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The Global Testing Culture: shaping education policy, perceptions, and practice

Christian Ydesen og Karen Egedal Andreasen bidrager til denne antologi

The past thirty years have seen a rapid expansion of testing, exposing students worldwide to tests that are now, more than ever, standardized and linked to high-stakes outcomes. The use of testing as a policy tool has been legitimized within international educational development to measure education quality in the vast majority of countries worldwide. The embedded nature and normative power of high-stakes standardized testing across national contexts can be understood as a global testing culture. The global testing culture permeates all aspects of education, from financing, to parental involvement, to teacher and student beliefs and practices. The reinforcing nature of the global testing culture leads to an environment where testing becomes synonymous with accountability, which becomes synonymous with education quality.

Underlying the global testing culture is a set of values identified from the increasing literature on world culture. These include: education as a human right, academic intelligence, faith in science, decentralization, and neoliberalism. Each of these values highlights different aspects of the dialogue in support of high-stakes standardized testing. The wide approval of these values and their ability to legitimate various aspects of high-stakes testing reinforces the taken-for-granted notion that such tests are effective and appropriate education practices. However, a large body of literature emphasizes the negative unintended consequences – teaching to the test, reshaping the testing pool, the inequitable distribution of school resources and teachers’ attention, and reconstructing the role of the student, teacher, and parent – commonly found when standardized, census-based tests are combined with high-stakes outcomes for educators or students.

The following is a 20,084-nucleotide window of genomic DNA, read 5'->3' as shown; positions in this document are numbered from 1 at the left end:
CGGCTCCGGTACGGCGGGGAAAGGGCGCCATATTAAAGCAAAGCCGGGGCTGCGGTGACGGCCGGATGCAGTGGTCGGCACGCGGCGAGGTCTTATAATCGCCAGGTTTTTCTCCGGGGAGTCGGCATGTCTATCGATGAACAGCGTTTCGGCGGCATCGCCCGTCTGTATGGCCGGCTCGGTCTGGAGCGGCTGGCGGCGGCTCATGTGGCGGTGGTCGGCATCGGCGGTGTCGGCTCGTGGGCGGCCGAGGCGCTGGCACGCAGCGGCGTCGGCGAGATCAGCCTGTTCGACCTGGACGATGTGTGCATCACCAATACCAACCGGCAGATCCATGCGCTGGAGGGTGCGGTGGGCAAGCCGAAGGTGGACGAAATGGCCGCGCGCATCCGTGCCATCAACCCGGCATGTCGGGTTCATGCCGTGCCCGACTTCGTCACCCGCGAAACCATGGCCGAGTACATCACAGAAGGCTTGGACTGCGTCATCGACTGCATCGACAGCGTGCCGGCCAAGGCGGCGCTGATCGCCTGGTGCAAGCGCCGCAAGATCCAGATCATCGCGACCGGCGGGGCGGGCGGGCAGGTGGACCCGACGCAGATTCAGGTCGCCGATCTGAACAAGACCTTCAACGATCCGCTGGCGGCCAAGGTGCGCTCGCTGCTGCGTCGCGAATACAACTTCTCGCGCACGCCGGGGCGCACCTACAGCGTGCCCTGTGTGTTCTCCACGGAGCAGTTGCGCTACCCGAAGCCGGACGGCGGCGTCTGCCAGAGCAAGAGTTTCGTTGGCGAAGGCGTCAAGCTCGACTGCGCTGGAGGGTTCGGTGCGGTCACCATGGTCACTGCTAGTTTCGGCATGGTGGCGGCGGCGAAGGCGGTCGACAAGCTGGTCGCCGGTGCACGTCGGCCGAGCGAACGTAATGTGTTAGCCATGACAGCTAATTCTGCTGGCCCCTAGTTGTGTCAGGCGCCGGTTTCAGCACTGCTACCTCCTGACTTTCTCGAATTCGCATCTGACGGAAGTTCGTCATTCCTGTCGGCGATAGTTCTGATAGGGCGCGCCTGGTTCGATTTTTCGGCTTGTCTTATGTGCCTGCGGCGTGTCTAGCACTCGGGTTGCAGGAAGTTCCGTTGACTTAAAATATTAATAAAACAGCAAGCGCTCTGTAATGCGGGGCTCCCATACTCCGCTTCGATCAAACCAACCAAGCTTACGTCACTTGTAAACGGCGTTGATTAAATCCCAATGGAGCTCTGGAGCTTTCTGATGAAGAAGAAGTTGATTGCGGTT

This book problematizes this culture by providing critical perspectives that challenge the assumptions of the culture and describe how the culture manifests in national contexts. The volume makes it clear that testing, per se, is not the problem. Instead it is how tests are administered, used or misused, and linked to accountability that provide the global testing culture with its powerful ability to shape schools and society and lead to its unintended, undesirable consequences.


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